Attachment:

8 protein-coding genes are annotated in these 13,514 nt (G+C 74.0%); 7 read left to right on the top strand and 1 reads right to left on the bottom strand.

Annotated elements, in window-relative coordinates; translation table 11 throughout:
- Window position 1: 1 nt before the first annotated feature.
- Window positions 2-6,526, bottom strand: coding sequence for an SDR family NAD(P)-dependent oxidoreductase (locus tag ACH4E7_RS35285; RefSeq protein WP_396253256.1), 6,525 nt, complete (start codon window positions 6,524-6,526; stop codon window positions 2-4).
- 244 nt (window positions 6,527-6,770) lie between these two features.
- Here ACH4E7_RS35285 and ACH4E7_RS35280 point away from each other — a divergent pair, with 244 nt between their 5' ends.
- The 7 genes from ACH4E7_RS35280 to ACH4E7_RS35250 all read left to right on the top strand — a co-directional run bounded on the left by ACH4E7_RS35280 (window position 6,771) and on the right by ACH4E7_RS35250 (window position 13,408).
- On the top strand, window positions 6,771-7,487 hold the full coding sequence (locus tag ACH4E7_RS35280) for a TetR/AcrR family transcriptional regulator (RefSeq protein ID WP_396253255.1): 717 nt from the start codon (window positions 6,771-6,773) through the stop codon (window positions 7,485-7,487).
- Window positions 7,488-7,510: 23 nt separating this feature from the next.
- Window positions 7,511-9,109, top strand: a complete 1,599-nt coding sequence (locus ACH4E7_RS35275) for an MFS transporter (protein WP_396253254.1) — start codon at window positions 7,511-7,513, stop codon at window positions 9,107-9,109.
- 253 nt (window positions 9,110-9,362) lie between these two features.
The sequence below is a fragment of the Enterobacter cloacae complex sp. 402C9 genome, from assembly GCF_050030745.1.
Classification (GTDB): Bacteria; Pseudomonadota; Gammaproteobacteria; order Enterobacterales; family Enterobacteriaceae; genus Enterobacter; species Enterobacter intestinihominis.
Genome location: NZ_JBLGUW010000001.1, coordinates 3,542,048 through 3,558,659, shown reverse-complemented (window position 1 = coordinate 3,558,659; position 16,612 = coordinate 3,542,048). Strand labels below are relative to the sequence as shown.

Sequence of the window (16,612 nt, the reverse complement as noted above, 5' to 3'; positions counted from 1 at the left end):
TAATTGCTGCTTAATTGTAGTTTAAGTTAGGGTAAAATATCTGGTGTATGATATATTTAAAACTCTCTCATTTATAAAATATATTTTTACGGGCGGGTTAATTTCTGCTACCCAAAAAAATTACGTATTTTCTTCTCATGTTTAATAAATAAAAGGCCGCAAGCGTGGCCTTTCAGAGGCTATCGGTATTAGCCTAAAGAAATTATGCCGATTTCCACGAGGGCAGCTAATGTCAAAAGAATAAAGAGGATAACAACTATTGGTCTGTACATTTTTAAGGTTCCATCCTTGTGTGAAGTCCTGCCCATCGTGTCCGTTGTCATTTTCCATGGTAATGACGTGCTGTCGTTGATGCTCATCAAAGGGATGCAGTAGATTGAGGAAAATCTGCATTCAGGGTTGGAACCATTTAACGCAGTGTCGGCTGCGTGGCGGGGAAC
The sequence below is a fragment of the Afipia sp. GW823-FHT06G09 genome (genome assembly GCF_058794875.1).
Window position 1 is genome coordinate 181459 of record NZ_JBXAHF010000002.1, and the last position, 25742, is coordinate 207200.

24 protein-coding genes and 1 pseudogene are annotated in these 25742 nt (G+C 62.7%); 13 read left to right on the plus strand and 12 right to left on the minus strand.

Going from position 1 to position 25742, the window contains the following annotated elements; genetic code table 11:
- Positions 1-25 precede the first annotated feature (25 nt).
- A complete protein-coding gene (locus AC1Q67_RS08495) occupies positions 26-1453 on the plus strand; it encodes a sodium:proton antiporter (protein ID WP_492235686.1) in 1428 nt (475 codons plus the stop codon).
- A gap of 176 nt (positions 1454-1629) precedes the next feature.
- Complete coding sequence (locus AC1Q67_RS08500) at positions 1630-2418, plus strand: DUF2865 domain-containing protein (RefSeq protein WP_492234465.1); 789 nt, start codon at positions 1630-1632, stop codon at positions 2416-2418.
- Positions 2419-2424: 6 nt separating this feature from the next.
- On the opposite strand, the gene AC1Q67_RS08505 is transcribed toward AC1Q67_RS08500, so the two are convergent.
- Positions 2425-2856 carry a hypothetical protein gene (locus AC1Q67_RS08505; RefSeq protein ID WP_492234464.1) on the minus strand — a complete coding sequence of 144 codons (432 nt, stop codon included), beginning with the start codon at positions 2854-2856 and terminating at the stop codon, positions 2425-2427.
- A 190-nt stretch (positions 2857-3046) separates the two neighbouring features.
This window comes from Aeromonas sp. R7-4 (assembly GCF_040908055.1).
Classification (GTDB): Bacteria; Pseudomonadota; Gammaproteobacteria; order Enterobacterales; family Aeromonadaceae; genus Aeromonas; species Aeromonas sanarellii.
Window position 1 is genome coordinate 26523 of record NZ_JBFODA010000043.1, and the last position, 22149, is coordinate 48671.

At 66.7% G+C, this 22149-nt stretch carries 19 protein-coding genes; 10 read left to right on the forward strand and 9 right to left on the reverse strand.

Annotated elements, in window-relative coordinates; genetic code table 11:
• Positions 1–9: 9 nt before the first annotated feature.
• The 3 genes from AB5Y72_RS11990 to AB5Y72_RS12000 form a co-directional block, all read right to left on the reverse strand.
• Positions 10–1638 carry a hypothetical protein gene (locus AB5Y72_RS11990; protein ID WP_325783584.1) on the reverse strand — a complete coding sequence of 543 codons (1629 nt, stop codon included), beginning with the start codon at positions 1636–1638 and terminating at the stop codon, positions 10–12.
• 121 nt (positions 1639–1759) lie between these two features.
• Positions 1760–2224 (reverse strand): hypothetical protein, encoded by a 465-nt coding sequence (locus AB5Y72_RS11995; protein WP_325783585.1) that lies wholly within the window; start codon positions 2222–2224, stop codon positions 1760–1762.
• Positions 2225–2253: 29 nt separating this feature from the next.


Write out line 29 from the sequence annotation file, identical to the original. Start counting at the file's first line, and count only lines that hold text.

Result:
This window comes from Aeromonas sp. R7-4 (assembly GCF_040908055.1).